Routinely Performed Echocardiography and its Impact on Everyday Clinical Practice in Patients admitted to an Internal Medicine Ward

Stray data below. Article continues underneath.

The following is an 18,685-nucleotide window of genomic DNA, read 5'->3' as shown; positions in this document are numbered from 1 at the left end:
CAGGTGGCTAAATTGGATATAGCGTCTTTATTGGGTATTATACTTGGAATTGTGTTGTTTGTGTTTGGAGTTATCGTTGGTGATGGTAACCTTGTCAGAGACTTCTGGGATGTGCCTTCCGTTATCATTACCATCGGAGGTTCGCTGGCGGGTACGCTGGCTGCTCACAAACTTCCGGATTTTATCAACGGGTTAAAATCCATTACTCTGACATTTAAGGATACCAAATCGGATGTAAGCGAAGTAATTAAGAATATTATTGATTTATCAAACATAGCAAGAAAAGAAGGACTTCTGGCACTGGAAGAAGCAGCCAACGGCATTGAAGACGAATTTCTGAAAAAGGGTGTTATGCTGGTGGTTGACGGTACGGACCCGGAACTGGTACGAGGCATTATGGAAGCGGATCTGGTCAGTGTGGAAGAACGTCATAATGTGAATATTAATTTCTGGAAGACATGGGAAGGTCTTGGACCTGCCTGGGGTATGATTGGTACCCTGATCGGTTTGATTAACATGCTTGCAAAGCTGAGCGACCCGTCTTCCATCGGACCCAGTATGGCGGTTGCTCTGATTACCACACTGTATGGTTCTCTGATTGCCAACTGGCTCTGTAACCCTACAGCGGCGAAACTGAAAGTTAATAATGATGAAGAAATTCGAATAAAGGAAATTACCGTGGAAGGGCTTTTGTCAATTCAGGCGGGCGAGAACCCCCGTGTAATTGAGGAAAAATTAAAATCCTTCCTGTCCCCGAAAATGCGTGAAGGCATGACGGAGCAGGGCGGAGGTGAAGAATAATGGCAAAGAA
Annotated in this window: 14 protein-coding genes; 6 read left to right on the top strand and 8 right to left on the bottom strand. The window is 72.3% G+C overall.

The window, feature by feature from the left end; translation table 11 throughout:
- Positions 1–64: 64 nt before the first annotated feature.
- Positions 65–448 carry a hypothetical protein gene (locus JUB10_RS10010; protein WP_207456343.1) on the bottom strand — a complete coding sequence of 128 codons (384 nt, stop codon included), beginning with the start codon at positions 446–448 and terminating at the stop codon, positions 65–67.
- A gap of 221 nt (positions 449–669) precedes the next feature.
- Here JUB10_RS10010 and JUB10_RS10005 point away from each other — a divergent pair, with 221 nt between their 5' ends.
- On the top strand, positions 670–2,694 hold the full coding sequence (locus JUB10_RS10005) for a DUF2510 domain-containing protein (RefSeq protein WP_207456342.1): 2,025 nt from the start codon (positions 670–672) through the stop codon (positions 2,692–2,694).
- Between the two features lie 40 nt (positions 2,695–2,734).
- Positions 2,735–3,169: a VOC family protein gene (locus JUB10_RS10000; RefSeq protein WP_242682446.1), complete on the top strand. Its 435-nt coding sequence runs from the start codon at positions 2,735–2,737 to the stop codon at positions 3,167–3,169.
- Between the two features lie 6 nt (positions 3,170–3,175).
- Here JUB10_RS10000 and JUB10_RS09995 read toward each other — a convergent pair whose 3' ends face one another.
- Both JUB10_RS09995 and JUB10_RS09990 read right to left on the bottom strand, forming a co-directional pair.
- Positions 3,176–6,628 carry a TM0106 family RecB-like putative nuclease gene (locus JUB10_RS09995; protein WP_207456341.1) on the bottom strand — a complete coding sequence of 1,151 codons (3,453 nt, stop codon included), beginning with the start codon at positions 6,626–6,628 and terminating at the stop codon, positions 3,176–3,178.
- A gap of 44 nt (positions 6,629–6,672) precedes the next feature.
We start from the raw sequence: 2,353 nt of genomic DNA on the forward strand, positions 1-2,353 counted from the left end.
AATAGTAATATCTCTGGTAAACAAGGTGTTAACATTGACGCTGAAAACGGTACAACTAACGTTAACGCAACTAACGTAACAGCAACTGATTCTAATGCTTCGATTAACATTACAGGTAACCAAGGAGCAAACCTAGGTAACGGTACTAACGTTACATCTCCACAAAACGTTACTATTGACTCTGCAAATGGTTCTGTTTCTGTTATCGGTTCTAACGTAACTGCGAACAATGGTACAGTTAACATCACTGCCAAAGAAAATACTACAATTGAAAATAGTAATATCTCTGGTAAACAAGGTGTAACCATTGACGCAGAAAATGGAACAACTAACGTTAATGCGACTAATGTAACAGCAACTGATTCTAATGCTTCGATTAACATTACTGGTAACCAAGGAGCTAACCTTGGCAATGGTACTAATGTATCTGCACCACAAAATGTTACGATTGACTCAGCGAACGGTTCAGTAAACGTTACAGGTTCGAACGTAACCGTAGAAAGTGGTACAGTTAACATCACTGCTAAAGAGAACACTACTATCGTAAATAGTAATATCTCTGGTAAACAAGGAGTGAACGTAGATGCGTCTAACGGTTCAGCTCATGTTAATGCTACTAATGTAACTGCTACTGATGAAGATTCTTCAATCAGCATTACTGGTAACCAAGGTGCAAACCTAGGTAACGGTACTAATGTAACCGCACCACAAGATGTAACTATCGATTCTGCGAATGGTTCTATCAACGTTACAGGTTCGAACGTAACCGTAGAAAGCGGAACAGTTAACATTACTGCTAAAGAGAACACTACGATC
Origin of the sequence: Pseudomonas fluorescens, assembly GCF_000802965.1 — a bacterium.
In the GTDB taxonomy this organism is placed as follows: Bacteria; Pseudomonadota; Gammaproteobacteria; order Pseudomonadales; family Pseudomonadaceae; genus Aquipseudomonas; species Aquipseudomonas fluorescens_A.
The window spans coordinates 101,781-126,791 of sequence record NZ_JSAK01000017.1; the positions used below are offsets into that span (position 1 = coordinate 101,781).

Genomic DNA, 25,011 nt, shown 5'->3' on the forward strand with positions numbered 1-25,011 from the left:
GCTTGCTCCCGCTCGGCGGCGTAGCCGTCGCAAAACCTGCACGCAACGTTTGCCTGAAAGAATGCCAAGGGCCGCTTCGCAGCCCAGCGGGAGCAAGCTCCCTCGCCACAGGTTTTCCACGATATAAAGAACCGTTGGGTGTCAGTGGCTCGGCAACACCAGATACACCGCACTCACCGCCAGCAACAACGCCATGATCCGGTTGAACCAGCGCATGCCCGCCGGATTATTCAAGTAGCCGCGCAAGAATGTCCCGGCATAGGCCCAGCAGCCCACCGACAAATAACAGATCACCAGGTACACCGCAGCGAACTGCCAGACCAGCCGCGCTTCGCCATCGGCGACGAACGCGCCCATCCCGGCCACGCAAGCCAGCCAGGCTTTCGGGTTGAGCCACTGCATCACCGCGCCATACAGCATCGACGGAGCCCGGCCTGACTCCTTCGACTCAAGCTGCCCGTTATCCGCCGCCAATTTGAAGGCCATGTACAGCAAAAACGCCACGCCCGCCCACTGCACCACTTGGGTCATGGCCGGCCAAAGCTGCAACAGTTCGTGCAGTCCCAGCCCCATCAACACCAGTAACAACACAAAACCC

Objectives: The aim of this study was to evaluate the frequency of significant heart abnormalities detected by routinely applied echocardiography in patients hospitalized in the internal medicine ward due to any medical disease and assess its impact on everyday clinical practice. Methods: Transthoracic Echocardiography (TTE) examinations were performed routinely in a cohort of 2756 patients admitted to the internal medicine ward. Demographic and clinical variables were collected retrospectively. Results: A total of 2756 patients (48.1%; n=1201 females) with a mean age of 76.3 ± 4.3 years were enrolled in the study. Almost half of the patients (41.8%; n=1153) showed significant heart pathology: Left Ventricular Ejection Fraction (LVEF) <50%, at least moderate valvular defect, Right Ventricular Systolic Pressure (RVSP) >36 mmHg, or pericardial effusion, which required further diagnosis and/or therapy. LVEF<50% was observed in 15.5% (n=428) of patients, including 31 (1.1%) patients with extremely low LVEF (<20%). A total of 10.7% of patients (n=295) had severe valvular pathology. Elevated estimated RVSP was observed in 1 out of 6 patients (15.9%, n=446) including 6.9% (n=189) with RVSP >50 mmHg. RVSP >50 mmHg was associated with lung disease (49.2%, n =87), left heart disease (29.6%, n=56), and pulmonary embolism (7.3%, n=13). In the examined group, 28.3% (n=781) of patients required specialist consultation and 10.7% (n=295) were considered as candidates for surgery. Conclusion: TTE is an essential non-invasive tool to evaluate heart structure and function. Routinely performed echocardiography has a significant impact on the decision-making process or treatment in almost half of the patients admitted to the internal medicine ward.